Lost In Translation/Pole Position

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This page is a stub for arcade games that are part of the Lost In Translation series using information based on MAME (version 0.113u2).
For an example of preferred content and layout please refer to Out Run or The Ninja Warriors.


Pole Position
Pole Position marquee.
No screen shot.
Pole Position control panel.
Manufacturer Namco
Released 1982
Control
Method
Dial
Pedal
1 Button(s)
Main CPU Z80 (@ 3.072 MHz)
(2x) Z8002 (@ 3.072 MHz)
MB8844 (@ 256.000 kHz)
Sound CPU Stereo
Namco (@ 48.000 kHz)
Namco 52XX (@ 1.536 MHz)
Discrete
Custom
Video
Details
Raster (Horizontal)
256 x 224 pixels
60.61 Hz
3,840 Palette colours
Screens 1
ROM Info 44 ROMs
201,280 bytes (196.56 KiB)
MAME ID polepos · polepos1 · poleposa · topracer · topracra · topracrb

About The Game

Pole Position is a chase-view racing arcade video game.

The game action takes place at Fuji Speedway in Japan. The country around the speedway consists of green meadows, hills, and snow-capped Mt. Fuji.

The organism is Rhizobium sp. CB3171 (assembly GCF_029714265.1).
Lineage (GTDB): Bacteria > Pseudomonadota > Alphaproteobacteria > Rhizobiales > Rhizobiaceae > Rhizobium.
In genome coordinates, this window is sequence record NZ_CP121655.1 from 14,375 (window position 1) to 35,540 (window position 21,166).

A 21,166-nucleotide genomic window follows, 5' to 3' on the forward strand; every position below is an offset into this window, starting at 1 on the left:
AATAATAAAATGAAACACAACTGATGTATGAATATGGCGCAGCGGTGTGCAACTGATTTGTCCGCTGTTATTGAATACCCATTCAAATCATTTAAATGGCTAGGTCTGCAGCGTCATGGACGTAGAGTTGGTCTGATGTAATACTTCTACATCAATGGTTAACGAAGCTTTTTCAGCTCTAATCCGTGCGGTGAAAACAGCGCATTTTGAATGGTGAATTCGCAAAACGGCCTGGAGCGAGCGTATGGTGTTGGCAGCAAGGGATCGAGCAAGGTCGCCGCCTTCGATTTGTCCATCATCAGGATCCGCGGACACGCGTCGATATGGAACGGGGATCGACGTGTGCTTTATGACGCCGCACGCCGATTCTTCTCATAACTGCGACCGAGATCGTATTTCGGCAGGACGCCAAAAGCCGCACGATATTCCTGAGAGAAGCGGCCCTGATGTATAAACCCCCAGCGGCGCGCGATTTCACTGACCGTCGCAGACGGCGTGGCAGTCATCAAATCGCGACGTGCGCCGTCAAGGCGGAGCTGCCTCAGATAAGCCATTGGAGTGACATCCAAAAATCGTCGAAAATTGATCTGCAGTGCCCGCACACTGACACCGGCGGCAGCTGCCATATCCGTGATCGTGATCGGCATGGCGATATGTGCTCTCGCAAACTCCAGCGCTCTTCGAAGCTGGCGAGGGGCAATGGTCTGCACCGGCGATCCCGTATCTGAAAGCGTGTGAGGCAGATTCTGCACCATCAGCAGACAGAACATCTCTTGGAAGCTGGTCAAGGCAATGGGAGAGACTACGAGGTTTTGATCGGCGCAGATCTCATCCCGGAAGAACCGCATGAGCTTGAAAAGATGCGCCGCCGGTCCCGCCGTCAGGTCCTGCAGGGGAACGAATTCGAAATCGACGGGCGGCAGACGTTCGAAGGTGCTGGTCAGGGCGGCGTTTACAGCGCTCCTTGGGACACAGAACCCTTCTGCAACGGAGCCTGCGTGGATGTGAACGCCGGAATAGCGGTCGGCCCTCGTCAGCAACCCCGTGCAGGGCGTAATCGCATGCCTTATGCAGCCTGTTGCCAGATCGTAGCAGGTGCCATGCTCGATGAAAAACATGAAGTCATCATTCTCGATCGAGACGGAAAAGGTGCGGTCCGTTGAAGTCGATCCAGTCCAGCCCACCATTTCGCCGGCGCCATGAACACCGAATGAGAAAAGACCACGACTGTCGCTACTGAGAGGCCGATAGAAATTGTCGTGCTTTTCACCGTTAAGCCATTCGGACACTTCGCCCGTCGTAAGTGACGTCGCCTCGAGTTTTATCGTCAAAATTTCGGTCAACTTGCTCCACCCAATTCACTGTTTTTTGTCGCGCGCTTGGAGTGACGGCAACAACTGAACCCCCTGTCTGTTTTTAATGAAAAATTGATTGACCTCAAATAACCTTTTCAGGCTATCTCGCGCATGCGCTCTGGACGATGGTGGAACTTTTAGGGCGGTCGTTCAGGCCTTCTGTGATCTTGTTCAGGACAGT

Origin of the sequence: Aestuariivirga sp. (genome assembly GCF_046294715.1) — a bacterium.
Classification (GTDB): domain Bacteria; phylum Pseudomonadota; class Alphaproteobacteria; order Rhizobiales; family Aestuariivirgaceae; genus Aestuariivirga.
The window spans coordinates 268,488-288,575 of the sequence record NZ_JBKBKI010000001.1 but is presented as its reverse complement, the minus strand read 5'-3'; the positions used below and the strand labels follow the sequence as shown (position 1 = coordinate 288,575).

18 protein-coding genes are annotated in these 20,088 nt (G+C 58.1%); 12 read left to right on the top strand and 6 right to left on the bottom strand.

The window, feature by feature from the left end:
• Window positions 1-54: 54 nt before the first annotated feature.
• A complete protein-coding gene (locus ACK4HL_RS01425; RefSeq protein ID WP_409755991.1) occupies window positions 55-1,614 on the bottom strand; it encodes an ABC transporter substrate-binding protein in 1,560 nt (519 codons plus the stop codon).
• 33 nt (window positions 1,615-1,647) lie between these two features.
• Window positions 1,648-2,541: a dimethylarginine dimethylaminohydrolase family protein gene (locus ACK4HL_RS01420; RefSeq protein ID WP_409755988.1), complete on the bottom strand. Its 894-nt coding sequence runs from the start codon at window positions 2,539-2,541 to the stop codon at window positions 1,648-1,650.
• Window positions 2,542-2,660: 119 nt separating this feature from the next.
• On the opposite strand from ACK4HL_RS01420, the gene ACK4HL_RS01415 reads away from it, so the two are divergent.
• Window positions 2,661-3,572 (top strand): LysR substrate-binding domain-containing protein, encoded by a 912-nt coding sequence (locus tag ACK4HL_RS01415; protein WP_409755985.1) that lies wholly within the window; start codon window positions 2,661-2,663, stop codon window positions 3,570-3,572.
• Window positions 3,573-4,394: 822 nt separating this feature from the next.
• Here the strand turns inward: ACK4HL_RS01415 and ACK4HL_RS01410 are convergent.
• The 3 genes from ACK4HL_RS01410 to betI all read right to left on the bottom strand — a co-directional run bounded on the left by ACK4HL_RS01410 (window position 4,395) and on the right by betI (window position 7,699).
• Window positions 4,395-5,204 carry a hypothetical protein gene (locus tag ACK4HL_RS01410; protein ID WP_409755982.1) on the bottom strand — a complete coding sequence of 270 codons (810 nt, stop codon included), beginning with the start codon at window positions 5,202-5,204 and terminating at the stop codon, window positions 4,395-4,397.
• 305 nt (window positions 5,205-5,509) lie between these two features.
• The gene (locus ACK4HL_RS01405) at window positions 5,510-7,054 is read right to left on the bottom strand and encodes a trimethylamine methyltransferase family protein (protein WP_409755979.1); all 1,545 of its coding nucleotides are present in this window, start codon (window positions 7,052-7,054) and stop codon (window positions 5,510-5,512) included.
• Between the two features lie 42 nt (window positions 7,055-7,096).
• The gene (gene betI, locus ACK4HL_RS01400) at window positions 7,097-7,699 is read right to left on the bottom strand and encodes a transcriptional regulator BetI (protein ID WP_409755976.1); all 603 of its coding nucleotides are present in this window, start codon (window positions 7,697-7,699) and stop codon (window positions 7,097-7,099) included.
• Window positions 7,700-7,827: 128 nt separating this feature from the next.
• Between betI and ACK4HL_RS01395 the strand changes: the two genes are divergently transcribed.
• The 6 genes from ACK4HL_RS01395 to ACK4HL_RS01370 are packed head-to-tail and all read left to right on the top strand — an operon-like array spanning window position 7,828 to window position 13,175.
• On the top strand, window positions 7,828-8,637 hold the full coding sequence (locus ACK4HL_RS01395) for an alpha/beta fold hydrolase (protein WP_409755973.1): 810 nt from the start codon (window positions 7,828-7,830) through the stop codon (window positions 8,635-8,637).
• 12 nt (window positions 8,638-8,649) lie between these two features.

The player drives a Formula-1 race car on the Fuji Speedway. The object of the game is to finish the qualifying lap as quickly as possible. If the player beats the clock, he qualifies for the Grand Prix at Fuji Speedway; if not, he drives out the remainder of his time along the qualifying course.

As a qualifier, the driver is ranked according to his qualifying lap time, from position one (the pole position) to position eight. The player then races against the clock and other cars to finish the specified number of laps ('Nr. of Laps' dip switch setting; 3 laps is the default) of the race as fast as possible and to achieve the highest score possible. The player earns points for passing cars, driving on the track, and finishing the race with time remaining. He is rewarded with an extended-play lap for completing the first lap within a certain amount of time (depending on the 'Extended Rank' dip switch setting).

The game starts with the player's car behind the starting line and a certain amount of time, in seconds, on the clock ('Game Time' dip switch setting; the default is 90 seconds). The car must finish the qualifying lap within a certain amount of time (which varies depending on the 'Practice Rank' dip switch setting) to be in the race. If the player does not qualify, his car continues on the track until the time is used up.

The starting lights flash from red to green, and the race begins. Racing hazards are other racing cars, sharp turns, road signs, and water puddles. (All of these hazards are also present on the qualifying lap with the exception of water puddles.) As the race progresses, more cars appear on the track. If the driver's car hits another car or a road sign, the driver's car is destroyed in an explosion. The driver's car reappears in a few seconds and the race continues. Driving through water puddles or off the track slows down the driver's car.